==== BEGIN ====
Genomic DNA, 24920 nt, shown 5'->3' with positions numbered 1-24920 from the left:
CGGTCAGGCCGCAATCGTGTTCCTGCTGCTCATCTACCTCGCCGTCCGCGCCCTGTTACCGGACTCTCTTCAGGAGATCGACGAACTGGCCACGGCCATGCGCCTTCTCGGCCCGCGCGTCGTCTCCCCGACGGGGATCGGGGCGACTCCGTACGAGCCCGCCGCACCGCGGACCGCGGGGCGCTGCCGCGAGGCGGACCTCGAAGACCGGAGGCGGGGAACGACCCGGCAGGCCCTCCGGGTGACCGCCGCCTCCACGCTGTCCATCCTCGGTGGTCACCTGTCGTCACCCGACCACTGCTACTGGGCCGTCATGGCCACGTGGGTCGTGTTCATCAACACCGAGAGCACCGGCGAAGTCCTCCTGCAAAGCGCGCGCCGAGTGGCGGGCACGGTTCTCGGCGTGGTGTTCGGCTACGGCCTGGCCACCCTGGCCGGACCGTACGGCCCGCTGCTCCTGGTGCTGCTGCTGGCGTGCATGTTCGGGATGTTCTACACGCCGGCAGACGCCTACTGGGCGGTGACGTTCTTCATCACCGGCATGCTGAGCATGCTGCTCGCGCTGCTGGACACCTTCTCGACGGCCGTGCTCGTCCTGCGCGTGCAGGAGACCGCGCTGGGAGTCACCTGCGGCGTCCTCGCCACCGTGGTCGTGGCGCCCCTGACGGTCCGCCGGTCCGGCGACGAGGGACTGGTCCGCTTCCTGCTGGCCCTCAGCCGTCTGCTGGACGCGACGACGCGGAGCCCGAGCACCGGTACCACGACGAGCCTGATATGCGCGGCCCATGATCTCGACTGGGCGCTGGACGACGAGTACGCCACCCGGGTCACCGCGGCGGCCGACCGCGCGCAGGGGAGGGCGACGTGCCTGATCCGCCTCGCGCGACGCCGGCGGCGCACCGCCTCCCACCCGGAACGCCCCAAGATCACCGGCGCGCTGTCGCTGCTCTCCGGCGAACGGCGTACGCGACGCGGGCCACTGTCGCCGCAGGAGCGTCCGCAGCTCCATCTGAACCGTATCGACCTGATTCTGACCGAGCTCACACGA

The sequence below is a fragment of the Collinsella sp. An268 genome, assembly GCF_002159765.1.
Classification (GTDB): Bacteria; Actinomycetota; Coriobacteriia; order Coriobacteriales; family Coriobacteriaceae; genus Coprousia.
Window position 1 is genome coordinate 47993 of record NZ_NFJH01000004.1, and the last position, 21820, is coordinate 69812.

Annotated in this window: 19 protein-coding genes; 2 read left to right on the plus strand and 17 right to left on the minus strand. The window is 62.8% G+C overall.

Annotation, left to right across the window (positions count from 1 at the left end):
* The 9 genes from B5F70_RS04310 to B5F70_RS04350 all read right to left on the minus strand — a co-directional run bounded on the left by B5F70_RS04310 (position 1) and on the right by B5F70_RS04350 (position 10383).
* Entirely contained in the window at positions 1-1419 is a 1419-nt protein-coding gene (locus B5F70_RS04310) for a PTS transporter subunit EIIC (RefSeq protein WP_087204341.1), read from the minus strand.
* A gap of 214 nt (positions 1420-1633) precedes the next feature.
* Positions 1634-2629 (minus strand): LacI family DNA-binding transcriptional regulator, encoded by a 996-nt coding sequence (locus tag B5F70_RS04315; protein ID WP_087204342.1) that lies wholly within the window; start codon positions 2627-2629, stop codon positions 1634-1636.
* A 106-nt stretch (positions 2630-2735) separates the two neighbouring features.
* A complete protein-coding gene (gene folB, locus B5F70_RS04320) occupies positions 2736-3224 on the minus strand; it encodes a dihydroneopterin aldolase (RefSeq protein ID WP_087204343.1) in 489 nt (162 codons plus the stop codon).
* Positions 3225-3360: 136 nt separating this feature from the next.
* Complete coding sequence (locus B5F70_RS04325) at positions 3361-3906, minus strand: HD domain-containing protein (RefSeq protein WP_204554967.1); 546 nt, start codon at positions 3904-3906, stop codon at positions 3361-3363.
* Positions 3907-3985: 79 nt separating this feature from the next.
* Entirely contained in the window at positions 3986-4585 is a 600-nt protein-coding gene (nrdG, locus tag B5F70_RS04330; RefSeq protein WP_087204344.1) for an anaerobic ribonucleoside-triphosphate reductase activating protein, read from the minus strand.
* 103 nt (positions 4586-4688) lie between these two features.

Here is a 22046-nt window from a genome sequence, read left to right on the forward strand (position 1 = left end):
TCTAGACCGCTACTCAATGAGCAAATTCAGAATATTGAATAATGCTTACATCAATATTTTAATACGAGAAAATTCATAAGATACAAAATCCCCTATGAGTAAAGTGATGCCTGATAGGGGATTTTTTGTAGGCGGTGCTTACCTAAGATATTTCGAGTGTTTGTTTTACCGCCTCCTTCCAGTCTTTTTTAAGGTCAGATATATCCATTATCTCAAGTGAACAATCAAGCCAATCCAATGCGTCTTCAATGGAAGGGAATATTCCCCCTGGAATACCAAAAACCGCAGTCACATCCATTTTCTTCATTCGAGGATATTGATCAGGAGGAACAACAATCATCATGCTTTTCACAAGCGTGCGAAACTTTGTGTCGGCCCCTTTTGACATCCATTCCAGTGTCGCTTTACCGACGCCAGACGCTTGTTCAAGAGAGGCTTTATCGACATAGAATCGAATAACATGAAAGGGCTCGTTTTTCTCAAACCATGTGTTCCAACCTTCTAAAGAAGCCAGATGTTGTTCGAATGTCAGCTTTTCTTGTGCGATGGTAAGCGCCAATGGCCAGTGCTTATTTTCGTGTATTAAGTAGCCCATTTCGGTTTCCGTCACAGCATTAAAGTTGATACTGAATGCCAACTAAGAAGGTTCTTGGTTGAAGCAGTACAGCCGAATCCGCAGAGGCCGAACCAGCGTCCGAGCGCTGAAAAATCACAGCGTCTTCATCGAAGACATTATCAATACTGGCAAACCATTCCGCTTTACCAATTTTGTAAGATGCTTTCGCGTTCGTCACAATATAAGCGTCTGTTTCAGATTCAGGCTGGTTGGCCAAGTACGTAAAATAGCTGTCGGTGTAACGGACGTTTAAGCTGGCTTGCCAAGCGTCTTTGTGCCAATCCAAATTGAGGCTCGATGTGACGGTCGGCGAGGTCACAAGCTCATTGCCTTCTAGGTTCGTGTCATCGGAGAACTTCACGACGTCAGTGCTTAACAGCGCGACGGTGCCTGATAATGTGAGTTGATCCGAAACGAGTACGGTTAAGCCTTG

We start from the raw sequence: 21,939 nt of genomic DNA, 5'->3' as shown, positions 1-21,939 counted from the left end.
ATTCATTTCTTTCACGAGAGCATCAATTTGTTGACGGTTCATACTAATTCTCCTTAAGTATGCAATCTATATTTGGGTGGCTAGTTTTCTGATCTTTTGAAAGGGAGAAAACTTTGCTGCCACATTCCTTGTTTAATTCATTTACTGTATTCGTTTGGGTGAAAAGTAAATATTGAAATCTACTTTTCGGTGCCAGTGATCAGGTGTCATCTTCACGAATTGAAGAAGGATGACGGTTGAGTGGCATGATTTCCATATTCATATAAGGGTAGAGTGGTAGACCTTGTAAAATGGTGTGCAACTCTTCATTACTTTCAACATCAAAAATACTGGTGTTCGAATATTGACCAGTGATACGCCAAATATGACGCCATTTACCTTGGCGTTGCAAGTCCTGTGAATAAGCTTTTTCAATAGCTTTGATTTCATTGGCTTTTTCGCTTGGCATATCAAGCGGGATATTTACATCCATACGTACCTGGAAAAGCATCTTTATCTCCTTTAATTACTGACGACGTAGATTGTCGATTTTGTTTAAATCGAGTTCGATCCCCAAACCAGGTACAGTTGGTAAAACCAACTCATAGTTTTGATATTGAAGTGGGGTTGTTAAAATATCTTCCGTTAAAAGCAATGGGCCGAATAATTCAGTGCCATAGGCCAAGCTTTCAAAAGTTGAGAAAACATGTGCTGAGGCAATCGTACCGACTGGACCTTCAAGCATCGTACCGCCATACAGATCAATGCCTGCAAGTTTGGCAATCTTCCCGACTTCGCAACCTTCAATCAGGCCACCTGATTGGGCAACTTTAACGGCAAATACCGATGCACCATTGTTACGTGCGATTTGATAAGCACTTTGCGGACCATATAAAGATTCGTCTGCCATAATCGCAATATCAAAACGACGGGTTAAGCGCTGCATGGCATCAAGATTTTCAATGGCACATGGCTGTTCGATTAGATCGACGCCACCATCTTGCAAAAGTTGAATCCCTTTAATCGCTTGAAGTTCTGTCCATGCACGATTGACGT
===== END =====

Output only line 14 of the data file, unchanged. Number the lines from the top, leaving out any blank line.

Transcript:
* Positions 3225-3360: 136 nt separating this feature from the next.